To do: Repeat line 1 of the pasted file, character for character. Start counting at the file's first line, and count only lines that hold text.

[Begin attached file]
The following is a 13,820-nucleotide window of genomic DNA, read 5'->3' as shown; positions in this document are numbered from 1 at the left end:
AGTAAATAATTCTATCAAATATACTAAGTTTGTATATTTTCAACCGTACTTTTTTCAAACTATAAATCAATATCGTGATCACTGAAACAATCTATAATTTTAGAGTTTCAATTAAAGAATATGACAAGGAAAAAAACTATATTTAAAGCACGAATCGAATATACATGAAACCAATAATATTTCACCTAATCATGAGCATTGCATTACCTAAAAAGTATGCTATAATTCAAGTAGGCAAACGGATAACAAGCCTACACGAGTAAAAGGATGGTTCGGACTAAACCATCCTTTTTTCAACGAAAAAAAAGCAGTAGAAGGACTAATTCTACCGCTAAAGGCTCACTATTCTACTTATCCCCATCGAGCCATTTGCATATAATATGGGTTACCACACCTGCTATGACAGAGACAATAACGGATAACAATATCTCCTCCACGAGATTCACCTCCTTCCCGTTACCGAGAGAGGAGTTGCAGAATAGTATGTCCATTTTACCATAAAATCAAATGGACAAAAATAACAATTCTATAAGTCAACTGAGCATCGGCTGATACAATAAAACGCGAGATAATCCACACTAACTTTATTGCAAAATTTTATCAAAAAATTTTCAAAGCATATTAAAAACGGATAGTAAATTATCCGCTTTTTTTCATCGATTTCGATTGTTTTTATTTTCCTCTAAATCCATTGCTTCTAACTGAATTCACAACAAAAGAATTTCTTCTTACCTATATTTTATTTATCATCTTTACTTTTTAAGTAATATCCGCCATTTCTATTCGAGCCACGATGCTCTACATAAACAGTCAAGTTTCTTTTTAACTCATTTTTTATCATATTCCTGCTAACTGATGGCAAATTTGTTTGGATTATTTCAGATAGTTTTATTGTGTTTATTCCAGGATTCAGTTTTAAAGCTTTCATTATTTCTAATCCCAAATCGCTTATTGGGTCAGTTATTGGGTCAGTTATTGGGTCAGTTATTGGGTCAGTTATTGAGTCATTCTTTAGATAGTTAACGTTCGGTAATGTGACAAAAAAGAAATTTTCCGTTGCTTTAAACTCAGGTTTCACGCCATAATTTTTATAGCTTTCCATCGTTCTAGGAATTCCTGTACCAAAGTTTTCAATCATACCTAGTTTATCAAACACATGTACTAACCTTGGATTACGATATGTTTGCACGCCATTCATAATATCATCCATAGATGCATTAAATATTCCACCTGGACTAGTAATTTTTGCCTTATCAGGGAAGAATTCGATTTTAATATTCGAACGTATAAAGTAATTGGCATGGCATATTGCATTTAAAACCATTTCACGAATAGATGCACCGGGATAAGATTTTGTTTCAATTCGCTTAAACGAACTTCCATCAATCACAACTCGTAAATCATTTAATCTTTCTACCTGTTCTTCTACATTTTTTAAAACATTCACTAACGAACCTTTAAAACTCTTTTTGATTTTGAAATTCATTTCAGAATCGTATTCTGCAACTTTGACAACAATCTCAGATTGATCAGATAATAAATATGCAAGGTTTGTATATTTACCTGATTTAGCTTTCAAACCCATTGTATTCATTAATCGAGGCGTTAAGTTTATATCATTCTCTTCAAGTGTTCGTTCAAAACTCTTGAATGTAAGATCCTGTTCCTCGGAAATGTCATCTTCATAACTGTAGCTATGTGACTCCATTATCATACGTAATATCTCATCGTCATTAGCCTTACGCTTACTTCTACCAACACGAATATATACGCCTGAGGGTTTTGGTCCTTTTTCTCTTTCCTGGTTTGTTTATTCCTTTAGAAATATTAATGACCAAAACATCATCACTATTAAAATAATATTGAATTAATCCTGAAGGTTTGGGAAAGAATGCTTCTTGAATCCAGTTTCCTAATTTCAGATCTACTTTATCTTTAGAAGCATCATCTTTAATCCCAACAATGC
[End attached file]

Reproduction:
The following is a 13,820-nucleotide window of genomic DNA, read 5'->3' as shown; positions in this document are numbered from 1 at the left end: